Texto ensaístico escrito no primeiro semestre de 2017 para o curso Women and Society ministrado na The Hague University of Applied Sciences.
The images of White and Black women across Western societies are constituted with gender expectations that constrain and condition women’s behavior and freedom. Although women’s struggles have similarities despite race, the battle faced by Black women highlights the racial component in the construction of gender images. Therefore, it will be argued in this essay that gender and race are not only intersectional issues when regarding Black women (Crenshaw, 1991, p. 1244), but are co-constituted and affect society’s expectations towards gender. This is because White women’s Whiteness lends them the male privilege of sexual autonomy until they are viewed as not conforming with patriarchal gender norms, in this moment their Whiteness is lessened with a shift to being treated as Black women, a sexual object (Hernandez, 2000, p. 209).
The co-constitution of gender and race has specific relevance to be debated because the discrimination and violence suffered by women of color is not only based on gender. Hence, to better understand women’s reality and formulate efficient strategies to overcome gender inequalities, the fight for equal rights and treatment cannot only consider gender based discrimination, but also race. Otherwise, only White women will be emancipated, and this is likely to happen in the expense of colored women’s freedom.
It is important to clarify that this essay uses the term women of color to address Black women, Latinas and Asian women. In other words, every non-White woman is here in the same category as they are judged by society under similar “racialized gender stereotypes that conceptually distinguish “pure” White women from “wanton” women of color” (Hernandez, 2000, p. 185). With this conceptual definition in mind, first, a historical perspective from the United States expanded to Latin America will be presented to trace sexual-racial stereotypes origins. Secondly, the societal aspect in European countries, during the nineteenth-century, that led to the imaginary construction of Blackness will be contextualized. Thirdly, the prostitution paradigm will be used as a key concept to connect gender and race and explain their co-constitution. Finally, the intersectional character of the issue will be debated.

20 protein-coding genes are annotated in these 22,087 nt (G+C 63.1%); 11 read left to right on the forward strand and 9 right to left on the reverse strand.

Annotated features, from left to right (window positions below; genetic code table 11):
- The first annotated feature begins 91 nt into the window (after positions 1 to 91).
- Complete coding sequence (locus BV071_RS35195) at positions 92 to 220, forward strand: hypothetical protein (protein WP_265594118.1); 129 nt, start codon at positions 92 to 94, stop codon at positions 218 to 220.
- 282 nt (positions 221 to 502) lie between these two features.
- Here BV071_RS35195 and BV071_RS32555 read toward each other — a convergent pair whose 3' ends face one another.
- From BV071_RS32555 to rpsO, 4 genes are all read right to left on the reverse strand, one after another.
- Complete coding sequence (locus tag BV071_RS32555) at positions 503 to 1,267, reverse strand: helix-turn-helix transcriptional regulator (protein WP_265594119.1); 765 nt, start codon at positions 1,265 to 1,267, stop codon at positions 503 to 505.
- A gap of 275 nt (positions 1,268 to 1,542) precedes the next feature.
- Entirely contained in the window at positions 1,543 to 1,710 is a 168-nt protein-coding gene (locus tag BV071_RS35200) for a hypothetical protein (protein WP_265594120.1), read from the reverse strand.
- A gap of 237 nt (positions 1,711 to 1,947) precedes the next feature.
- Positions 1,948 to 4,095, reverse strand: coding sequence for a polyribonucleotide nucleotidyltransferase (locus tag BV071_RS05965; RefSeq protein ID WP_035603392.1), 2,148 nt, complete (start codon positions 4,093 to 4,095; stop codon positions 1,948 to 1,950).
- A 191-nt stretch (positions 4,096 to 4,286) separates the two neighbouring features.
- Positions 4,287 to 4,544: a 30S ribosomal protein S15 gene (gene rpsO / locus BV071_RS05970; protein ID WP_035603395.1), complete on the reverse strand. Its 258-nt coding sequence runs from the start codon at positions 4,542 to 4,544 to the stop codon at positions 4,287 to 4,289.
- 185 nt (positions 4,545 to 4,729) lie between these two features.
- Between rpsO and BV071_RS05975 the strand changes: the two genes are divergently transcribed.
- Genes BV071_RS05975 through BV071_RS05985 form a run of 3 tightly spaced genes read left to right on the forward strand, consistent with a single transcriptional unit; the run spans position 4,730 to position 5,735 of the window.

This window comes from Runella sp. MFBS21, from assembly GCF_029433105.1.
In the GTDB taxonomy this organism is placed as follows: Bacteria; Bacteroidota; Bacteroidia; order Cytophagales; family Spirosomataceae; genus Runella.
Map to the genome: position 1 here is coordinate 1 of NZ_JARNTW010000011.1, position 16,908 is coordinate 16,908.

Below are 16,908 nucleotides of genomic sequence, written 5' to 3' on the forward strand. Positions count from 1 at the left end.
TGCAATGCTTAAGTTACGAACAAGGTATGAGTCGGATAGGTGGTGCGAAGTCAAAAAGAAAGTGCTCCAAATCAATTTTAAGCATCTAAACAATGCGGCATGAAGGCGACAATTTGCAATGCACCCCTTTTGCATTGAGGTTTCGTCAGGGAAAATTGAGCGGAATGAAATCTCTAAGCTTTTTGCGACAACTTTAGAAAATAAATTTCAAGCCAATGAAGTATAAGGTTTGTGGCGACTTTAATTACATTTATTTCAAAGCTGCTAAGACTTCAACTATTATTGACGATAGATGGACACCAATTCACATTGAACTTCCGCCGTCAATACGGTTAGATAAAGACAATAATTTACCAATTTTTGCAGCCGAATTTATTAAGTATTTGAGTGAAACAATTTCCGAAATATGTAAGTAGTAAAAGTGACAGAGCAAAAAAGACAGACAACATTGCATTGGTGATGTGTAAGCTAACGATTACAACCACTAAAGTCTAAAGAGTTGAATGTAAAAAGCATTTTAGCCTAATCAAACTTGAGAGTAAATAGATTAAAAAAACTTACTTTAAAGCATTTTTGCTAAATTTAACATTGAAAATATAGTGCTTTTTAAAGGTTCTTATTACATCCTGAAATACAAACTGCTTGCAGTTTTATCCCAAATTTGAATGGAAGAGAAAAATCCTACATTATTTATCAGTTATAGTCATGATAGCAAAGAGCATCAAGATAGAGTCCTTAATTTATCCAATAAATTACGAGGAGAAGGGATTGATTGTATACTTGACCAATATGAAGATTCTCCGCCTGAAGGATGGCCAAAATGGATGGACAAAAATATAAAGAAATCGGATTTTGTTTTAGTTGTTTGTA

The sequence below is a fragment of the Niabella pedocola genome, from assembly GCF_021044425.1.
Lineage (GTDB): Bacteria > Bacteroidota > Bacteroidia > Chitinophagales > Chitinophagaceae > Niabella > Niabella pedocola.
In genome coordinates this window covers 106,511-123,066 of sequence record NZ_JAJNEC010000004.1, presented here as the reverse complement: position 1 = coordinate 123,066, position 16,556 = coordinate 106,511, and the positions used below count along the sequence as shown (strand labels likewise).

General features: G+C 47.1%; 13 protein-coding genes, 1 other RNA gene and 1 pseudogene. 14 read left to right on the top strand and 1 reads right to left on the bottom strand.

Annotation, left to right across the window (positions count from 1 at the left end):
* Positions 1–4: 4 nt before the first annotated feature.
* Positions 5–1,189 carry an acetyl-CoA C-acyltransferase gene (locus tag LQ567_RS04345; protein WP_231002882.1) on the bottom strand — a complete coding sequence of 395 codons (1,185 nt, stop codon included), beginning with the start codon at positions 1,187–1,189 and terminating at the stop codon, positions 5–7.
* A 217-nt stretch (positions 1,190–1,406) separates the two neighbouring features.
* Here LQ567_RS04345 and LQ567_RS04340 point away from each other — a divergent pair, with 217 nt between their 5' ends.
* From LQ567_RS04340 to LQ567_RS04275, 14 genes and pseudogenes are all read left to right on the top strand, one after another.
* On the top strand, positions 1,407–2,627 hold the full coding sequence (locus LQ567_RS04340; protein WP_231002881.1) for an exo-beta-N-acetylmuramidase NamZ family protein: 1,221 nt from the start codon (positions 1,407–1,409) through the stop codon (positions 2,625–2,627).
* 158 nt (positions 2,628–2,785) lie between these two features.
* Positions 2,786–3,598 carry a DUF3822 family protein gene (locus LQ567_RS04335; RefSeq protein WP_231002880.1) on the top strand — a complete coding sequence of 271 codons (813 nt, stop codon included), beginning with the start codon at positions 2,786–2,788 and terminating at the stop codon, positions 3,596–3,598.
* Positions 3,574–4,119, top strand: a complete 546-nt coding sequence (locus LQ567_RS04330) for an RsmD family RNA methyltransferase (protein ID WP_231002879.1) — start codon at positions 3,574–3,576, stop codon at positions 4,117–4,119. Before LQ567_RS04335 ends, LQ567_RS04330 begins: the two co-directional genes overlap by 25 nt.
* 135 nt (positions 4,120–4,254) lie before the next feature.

Tracking the sexual savage in America
Through centuries, different dominant narratives have been adapted and used to obscure sexual violence against women of color and construct them as property. During the beginning of the colonization process in the United States and in other former American colonies where slavery was used, Africans were reduced to sub-humans and property which determined the physical and sexual treatment of women. For instance, the state of Virginia, in 1661, when officially recognizing slavery referred to enslaved or free African women as “nasty and beastly” (James, 1999, p. 128).
Furthermore, European settlers would justify their superiority over native peoples with the need to civilize sexual savages, therefore, whites imposed the image of a beast-like sexuality on black, justifying rape of black women and the lynching of black men (James, 1999, p. 129). These stereotypes of sexual depravity originated in the white middle class evolved during the decades and were reinforced and shaped by class and racial hierarchies, englobing Mexican and Native American women in the United States (James, 1999, p. 129). In other American countries, for instance Brazil, race and class are extremely linked as the biggest part of lower class is black. In this context, women of color in general are perceived as promiscuous while poor-White women, as their behavior and dressing is similar to Black women’s image, are also discriminated.
European societies’ degeneration and the idea of Blackness
Although some scholars argue that the scientific discourse of degeneracy, pathologizing the Other, developed in relation to non-European peoples as an expression of fears regarding corporeal difference, Magubane presents a different approach. The author argues that the degeneration discourse “was a response to fears about the blurring of class and status differences within the European polity” during the nineteenth century (Magubane, 2001, pp. 819–820).